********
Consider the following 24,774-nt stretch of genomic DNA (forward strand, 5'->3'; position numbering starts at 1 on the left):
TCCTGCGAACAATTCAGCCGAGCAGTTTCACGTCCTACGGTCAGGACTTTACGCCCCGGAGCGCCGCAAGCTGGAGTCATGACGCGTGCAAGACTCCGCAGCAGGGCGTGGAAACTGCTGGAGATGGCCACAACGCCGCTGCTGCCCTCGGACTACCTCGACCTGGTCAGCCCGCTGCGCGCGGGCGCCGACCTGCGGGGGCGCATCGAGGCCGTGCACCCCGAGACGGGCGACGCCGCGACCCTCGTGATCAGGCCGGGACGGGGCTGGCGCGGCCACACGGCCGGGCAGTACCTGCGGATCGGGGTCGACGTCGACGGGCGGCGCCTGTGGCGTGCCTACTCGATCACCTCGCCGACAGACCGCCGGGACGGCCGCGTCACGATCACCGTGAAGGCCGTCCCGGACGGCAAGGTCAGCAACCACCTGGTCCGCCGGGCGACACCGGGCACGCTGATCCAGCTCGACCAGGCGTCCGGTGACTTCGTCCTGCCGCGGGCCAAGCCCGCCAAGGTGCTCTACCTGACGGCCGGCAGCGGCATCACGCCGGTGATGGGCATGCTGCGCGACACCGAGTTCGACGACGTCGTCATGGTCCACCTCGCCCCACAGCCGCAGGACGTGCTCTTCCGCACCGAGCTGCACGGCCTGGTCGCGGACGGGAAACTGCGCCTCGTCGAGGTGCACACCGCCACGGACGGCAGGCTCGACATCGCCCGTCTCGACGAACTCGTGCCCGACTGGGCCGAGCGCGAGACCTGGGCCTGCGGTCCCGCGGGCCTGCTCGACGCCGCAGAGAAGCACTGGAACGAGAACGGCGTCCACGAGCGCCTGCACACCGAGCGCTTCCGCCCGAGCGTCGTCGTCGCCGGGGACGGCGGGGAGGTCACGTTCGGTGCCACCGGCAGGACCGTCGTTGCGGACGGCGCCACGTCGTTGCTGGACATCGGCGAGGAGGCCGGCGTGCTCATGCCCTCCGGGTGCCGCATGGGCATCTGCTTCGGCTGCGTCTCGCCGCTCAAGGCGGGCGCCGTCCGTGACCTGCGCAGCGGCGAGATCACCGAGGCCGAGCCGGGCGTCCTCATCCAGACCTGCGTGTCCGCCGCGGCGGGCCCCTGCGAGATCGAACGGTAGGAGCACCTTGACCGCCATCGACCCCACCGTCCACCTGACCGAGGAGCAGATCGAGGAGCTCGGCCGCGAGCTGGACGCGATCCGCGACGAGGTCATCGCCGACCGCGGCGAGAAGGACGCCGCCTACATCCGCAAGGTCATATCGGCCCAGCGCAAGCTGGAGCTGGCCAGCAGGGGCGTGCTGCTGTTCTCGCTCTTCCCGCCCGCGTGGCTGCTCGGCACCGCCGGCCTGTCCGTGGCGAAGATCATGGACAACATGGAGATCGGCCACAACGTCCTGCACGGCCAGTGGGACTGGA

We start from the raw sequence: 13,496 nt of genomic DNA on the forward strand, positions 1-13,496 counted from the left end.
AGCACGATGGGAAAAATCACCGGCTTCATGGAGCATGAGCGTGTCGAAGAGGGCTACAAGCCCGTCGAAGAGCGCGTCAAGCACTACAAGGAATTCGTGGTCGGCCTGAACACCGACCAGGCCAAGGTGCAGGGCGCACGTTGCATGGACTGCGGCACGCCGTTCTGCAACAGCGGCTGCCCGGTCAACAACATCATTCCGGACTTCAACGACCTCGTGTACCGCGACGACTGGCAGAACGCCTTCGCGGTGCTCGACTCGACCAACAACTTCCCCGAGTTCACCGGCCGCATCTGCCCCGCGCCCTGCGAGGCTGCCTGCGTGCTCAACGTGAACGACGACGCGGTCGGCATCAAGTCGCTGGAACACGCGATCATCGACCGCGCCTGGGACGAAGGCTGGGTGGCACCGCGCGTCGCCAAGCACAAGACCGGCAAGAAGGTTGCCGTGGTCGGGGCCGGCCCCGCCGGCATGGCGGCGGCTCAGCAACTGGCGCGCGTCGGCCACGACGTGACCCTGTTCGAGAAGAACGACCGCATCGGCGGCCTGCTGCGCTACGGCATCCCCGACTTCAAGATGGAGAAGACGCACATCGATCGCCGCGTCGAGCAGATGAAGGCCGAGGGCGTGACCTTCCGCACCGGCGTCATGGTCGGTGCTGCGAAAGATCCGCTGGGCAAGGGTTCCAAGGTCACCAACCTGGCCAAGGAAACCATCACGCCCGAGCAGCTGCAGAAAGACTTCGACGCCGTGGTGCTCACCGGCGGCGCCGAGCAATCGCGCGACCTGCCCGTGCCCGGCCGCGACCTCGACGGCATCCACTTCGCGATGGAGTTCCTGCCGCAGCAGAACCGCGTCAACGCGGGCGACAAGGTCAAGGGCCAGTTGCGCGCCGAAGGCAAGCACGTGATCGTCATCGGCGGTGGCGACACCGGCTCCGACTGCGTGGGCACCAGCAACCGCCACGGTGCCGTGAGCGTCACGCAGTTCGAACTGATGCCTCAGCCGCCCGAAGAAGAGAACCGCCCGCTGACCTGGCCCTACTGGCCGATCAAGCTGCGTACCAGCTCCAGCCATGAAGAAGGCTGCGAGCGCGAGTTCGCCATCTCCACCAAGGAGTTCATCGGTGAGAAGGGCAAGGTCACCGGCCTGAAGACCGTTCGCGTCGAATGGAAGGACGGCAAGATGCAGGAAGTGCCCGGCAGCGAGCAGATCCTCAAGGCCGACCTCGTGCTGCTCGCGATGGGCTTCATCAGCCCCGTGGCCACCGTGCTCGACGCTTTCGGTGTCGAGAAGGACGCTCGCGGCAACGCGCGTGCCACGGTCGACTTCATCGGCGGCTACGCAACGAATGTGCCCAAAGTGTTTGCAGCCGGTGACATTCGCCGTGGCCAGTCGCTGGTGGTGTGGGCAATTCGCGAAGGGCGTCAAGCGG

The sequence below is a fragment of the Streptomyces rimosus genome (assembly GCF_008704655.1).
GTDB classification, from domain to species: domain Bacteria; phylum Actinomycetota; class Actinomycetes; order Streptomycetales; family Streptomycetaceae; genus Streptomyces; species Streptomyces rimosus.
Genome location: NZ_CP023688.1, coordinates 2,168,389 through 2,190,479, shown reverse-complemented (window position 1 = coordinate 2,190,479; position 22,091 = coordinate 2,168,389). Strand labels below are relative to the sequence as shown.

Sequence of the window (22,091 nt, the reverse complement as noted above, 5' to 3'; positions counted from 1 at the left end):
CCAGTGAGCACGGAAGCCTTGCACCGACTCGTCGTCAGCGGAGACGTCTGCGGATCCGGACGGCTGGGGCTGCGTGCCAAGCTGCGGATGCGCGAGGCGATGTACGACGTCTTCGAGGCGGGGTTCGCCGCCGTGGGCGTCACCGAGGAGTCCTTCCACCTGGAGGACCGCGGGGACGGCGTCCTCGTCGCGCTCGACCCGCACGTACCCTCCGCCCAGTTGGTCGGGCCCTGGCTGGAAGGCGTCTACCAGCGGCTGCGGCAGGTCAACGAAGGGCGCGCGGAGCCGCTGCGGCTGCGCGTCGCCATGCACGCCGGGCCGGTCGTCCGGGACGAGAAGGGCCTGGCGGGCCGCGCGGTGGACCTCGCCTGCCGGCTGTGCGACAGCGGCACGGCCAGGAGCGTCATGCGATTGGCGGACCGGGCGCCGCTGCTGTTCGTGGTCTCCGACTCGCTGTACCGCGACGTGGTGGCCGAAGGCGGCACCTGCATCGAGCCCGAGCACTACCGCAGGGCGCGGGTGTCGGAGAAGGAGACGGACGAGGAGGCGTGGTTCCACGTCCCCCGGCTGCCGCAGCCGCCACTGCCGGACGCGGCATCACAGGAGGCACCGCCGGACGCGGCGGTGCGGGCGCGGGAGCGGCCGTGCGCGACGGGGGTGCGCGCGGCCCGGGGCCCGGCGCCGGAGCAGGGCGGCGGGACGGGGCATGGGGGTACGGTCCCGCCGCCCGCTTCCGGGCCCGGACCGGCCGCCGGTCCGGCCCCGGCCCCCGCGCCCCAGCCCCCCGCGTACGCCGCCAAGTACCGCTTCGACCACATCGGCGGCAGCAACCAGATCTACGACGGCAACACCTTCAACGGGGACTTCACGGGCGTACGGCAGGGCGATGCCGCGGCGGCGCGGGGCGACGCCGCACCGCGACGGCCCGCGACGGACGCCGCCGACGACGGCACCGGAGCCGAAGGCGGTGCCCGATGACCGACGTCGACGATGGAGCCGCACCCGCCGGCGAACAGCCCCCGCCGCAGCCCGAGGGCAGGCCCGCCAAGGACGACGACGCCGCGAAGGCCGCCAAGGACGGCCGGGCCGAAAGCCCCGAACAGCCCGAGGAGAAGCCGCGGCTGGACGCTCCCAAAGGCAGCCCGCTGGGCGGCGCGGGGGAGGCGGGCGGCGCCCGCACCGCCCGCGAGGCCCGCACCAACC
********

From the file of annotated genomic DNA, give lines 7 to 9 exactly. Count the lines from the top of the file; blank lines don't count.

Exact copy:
Genome location: NZ_CP023688.1, coordinates 2,168,389 through 2,190,479, shown reverse-complemented (window position 1 = coordinate 2,190,479; position 22,091 = coordinate 2,168,389). Strand labels below are relative to the sequence as shown.

Sequence of the window (22,091 nt, the reverse complement as noted above, 5' to 3'; positions counted from 1 at the left end):
CCAGTGAGCACGGAAGCCTTGCACCGACTCGTCGTCAGCGGAGACGTCTGCGGATCCGGACGGCTGGGGCTGCGTGCCAAGCTGCGGATGCGCGAGGCGATGTACGACGTCTTCGAGGCGGGGTTCGCCGCCGTGGGCGTCACCGAGGAGTCCTTCCACCTGGAGGACCGCGGGGACGGCGTCCTCGTCGCGCTCGACCCGCACGTACCCTCCGCCCAGTTGGTCGGGCCCTGGCTGGAAGGCGTCTACCAGCGGCTGCGGCAGGTCAACGAAGGGCGCGCGGAGCCGCTGCGGCTGCGCGTCGCCATGCACGCCGGGCCGGTCGTCCGGGACGAGAAGGGCCTGGCGGGCCGCGCGGTGGACCTCGCCTGCCGGCTGTGCGACAGCGGCACGGCCAGGAGCGTCATGCGATTGGCGGACCGGGCGCCGCTGCTGTTCGTGGTCTCCGACTCGCTGTACCGCGACGTGGTGGCCGAAGGCGGCACCTGCATCGAGCCCGAGCACTACCGCAGGGCGCGGGTGTCGGAGAAGGAGACGGACGAGGAGGCGTGGTTCCACGTCCCCCGGCTGCCGCAGCCGCCACTGCCGGACGCGGCATCACAGGAGGCACCGCCGGACGCGGCGGTGCGGGCGCGGGAGCGGCCGTGCGCGACGGGGGTGCGCGCGGCCCGGGGCCCGGCGCCGGAGCAGGGCGGCGGGACGGGGCATGGGGGTACGGTCCCGCCGCCCGCTTCCGGGCCCGGACCGGCCGCCGGTCCGGCCCCGGCCCCCGCGCCCCAGCCCCCCGCGTACGCCGCCAAGTACCGCTTCGACCACATCGGCGGCAGCAACCAGATCTACGACGGCAACACCTTCAACGGGGACTTCACGGGCGTACGGCAGGGCGATGCCGCGGCGGCGCGGGGCGACGCCGCACCGCGACGGCCCGCGACGGACGCCGCCGACGACGGCACCGGAGCCGAAGGCGGTGCCCGATGACCGACGTCGACGATGGAGCCGCACCCGCCGGCGAACAGCCCCCGCCGCAGCCCGAGGGCAGGCCCGCCAAGGACGACGACGCCGCGAAGGCCGCCAAGGACGGCCGGGCCGAAAGCCCCGAACAGCCCGAGGAGAAGCCGCGGCTGGACGCTCCCAAAGGCAGCCCGCTGGGCGGCGCGGGGGAGGCGGGCGGCGCCCGCACCGCCCGCGAGGCCCGCACCAACC